admin's picture

By Valerie Lynn M. Maigue

HAGÅTÑA, Guam (Pacific Daily News, March 6) - Guam residents now have less reason to be cursing the dreaded brown tree snake when their lights go out.

According to the U.S. Department of Agriculture Wildlife Services' Brown Tree Snake Control report, the agency has captured thousands of snakes, helping to reduce the likelihood of major blackouts on the island.

From November 1998 to September 2005, Wildlife Services captured 5,223 brown tree snakes, by hand and with the use of 245 traps around the island at different substations.

It was several years back when a series of island wide power outages were caused by the snakes, which crawl into the crevices at the substations resulting in millions of dollars in structural damage and lost revenue.

"Overall, the focus has been at the substations, and we have seen a significant decrease in the number of incidences that have caused major blackouts," said Guam Power Authority spokesman Art Perez.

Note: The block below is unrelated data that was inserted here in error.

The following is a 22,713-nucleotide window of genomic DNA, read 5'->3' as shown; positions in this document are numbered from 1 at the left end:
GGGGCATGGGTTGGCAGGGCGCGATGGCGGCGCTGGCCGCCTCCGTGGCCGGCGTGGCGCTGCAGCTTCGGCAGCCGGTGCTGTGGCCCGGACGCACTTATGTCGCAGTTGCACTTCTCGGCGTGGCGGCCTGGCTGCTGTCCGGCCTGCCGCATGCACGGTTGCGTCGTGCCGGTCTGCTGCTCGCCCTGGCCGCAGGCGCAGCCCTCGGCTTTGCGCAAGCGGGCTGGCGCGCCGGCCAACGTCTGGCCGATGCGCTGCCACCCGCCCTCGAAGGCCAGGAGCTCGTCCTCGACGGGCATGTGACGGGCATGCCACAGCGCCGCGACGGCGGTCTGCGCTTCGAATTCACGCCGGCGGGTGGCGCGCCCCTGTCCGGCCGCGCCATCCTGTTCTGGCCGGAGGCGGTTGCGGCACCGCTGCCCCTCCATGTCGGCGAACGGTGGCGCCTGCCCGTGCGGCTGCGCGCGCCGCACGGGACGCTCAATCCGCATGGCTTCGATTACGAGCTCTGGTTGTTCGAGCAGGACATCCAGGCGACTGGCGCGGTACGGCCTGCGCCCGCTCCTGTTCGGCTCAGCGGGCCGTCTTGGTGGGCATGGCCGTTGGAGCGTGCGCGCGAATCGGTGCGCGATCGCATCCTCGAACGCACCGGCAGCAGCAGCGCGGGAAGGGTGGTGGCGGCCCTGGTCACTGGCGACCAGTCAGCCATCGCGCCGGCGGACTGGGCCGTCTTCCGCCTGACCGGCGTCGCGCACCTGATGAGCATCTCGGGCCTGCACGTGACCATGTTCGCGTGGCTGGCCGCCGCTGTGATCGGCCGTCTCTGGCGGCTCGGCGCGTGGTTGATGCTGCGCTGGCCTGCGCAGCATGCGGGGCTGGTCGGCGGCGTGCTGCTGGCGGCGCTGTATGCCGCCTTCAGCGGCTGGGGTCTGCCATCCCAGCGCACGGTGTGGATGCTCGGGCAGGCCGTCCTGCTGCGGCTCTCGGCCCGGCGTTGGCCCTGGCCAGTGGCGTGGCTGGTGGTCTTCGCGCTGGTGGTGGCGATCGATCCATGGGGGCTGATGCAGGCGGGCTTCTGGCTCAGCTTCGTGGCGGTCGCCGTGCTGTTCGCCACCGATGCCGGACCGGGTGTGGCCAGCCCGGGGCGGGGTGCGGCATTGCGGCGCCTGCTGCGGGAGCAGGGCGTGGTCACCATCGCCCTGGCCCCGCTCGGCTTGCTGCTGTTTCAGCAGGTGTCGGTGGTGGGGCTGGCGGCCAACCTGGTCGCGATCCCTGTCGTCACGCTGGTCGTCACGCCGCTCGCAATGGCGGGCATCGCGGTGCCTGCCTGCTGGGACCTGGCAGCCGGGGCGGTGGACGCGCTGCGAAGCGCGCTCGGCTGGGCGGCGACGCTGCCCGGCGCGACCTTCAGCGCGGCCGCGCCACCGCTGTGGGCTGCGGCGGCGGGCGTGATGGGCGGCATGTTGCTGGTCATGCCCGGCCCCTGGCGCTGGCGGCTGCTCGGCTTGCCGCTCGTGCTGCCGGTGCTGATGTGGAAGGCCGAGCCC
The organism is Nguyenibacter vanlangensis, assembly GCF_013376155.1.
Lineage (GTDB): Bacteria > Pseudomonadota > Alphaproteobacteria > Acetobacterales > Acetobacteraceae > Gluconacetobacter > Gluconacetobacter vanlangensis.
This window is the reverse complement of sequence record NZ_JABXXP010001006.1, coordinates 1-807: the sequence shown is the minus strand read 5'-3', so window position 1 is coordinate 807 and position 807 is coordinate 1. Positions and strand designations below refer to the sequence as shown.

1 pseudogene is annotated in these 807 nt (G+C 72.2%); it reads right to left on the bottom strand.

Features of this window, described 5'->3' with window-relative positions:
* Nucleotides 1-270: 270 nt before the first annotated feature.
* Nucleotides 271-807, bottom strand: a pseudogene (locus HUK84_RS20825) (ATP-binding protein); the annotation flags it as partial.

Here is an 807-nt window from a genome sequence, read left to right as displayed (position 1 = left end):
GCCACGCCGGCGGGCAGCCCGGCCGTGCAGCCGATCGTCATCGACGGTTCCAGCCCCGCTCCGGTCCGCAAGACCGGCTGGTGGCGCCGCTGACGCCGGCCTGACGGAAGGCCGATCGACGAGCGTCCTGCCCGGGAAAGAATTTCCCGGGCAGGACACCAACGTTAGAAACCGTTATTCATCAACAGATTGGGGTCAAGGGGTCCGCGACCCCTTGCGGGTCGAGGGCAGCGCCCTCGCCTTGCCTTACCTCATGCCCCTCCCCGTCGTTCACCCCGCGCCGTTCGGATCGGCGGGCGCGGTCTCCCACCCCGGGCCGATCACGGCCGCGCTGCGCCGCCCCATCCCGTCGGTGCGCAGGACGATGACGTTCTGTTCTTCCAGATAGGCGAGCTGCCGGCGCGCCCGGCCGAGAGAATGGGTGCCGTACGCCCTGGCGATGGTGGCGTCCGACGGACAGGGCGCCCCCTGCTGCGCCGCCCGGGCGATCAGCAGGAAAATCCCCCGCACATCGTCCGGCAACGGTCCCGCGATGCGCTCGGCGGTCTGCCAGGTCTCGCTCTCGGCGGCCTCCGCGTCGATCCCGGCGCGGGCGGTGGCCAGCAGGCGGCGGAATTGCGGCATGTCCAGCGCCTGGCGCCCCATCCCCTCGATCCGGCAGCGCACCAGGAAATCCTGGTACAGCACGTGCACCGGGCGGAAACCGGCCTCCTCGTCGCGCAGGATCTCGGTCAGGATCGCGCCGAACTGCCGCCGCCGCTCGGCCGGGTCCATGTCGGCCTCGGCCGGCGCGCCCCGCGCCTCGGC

According to the report, the traps catch smaller snakes, which are more likely to cause outages.

U.S. Department of Agriculture Wildlife Services Assistant State Director Daniel Vice said the numbers of brown tree snakes captured have been remarkable.

Vice said the prey that the snakes seek also have been a cause for concern.

"Introduced rodents and introduced birds are food for snakes," Vice said. "The black drongo and the Eurasian tree sparrow get into the transformers, they nest on power lines, so there is a certain attraction to the area for the snakes."

Another factor is the age of the facilities.

"The older substations are where we've seen a large number of these snakes," Perez said. "It's because there are more open spaces for birds to crawl."

Perez said the agency is looking to help begin the snake eradication on the distribution side – at neighborhood transformers and power lines.

"We're finding a whole lot of snakes at our substations, and these are just at the substations alone," said Perez.

He said there are plans to begin expanding the program to catch snakes looking for prey on power poles.

March 7, 2006

Pacific Daily News:

Rate this article: 
No votes yet

Add new comment